Photo by Arthur V. on Unsplash

Ethos/PIR Leadership Funded and Led a Scorched Earth Campaign Against Communities at ICANN.

Jacob Malthouse
Nov 28, 2019 · 4 min read

And Now ISOC is telling us to Trust Them with .ORG, the Web’s Biggest Nonprofit Community.

We are being told to trust Ethos and the Public Interest Registry (PIR) to carry on the legacy and commitment of ISOC to .ORG:

“the home of non-commercial entities on the Internet”

We can only examine the record of their leadership, Erik Brooks, CEO of Ethos and Jon Nevett, CEO of PIR. As CNN Business notes, these will be the two men most responsible for .ORG if the sale goes through.

I know a bit about that record, because I experienced it first hand for over five years. I led the community top-level domain applicant group at ICANN, and I Co-founded and helped lead the environmental community’s application for .ECO. Here’s what I experienced:

The most aggressive campaign against communities that the ICANN community had ever seen.

Donuts, under their leadership, ran a take no prisoners campaign against every community top-level domain application submitted in the last New gTLD round.

The community domain application track was a key plank of the community legitimacy of the entire last ICANN new gTLD application round. You can read the history here.

The Donuts campaign is detailed in the extensive arbitration content filed against all community top-level domain applications that crossed paths with them during the 2012 new top-level domain application round. These were ECO, RUGBY, SKI, HOTEL and RADIO.

We know that some groups made efforts to “game” the community domains application process by astro-turfing their applications as communities. But we also know that Donuts challenged community led top-level domains with arbitration AFTER they had been approved by ICANN.

Achieving Community status at ICANN is not easy. The evaluation was done following consensus rules developed by the Internet Community and conducted by the Economist Intelligence Unit.

ICANN even ran a separate post-application investigation into that process and affirmed its integrity.

The argument that Erik and Jon had to do this for business reasons does not stand up. First, Donuts applied for 307 top-level domains. Less than 2% of their competition were communities.

We know that Donuts took a decision to pursue these attacks, because they voluntarily withdrew their objection against the .RADIO community top-level domain.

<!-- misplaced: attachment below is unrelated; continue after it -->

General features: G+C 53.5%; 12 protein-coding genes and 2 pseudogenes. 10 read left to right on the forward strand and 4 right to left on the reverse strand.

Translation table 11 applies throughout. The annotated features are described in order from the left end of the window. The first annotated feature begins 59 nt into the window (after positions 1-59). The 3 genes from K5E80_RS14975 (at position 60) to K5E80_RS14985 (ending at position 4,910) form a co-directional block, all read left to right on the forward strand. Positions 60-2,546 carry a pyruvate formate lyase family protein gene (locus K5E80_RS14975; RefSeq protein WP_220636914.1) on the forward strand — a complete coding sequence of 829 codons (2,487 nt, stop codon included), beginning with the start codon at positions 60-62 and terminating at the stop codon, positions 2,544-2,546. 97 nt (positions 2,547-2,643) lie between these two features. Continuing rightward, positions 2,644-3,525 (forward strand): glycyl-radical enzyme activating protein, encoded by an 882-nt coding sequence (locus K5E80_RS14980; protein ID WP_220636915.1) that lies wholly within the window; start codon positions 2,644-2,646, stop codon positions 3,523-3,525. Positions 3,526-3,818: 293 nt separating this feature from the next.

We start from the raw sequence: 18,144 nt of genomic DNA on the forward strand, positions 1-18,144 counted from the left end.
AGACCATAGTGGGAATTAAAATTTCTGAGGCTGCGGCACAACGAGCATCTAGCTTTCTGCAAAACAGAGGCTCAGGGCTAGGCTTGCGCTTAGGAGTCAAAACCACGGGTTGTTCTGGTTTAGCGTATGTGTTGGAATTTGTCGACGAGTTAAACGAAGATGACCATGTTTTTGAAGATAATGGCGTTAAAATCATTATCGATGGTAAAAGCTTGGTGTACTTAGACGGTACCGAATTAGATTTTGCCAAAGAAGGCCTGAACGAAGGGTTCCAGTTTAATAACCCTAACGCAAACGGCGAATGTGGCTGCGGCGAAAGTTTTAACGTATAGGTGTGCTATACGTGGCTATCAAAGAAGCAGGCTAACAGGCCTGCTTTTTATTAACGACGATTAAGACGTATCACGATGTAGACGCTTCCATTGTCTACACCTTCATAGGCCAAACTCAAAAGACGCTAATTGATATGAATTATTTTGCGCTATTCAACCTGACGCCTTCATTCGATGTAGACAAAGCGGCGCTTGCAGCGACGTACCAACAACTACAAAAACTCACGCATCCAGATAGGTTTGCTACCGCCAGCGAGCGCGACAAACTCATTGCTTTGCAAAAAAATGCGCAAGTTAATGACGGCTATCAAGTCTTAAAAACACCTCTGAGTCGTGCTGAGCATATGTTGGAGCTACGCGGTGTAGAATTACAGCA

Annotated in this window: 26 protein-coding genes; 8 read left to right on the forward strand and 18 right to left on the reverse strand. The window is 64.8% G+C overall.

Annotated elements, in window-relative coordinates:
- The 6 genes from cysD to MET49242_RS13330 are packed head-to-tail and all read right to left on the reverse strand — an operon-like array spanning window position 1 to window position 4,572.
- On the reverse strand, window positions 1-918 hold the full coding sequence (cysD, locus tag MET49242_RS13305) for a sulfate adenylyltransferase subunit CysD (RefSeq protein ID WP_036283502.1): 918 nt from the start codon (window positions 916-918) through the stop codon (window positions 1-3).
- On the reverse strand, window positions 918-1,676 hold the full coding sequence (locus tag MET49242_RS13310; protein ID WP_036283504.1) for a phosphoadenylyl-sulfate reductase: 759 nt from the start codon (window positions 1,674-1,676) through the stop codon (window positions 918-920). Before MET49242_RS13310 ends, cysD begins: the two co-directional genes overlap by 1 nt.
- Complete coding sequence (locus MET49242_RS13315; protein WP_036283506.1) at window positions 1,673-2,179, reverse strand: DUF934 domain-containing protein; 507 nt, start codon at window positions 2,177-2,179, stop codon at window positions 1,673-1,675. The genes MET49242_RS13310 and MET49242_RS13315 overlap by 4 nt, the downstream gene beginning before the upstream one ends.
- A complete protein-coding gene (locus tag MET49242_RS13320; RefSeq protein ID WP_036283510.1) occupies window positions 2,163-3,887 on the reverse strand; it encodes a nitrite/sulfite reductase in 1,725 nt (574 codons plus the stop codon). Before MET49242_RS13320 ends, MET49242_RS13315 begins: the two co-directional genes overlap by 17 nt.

And it wasn’t just arbitration. I and others experienced a systematic campaign to discredit and undermine community domain applications at ICANN for years.

This included whisper campaigns, corridor intimidation, and extensive lobbying of ICANN staff. Now of course, I also lobbied ICANN staff. I lobbied them to believe that over 50 of the world’s biggest environmental groups wanted oversight embedded into the .ECO registry agreement. Every single one of the endorsement letters we submitted as part of our application was verified.(PDF)

I’m not out to hurt Jon or Erik’s reputation with this post. I highly respect Jon Nevett and I don’t know Erik. Jon is a fearsome opponent. Not because he is mean. He isn’t. He never went “below the belt”. He never used paid trolls and slander like Minds and Machines did.

It’s because Jon is really smart. He’s Harvard Law. It was very difficult to beat him in a war of words, even if I knew I was right, because he was so good at wielding them.

After I left .ECO, I knew Jon had started working for .ORG. I thought, you know I can think of no better reference than a former adversary. Jon can tell it like it is.

He can say to my prospective employers, listen Jacob fights hard but is fair and as determined as all get out. So I asked him and he agreed. I don’t suppose he will continue to be a reference for me after this, but I’m still trying to fight hard and fairly for what I believe in.

I don’t know if the ISOC Board was locked in cave for the past five years, but the facts about how the leadership of Ethos/PIR have behaved to communities in the past weren’t exactly hidden. They are broadly known by pretty much everyone in the ICANN world.

It’s not that I don’t trust them. It’s that their record and my experience with their ethos is completely contrary to what they are now saying.



Musings on Saving .ORG — My (Jacob’s) views alone.

Jacob Malthouse

Written by

I love to explore connections between technology, society and planet.


Musings on Saving .ORG — My (Jacob’s) views alone.

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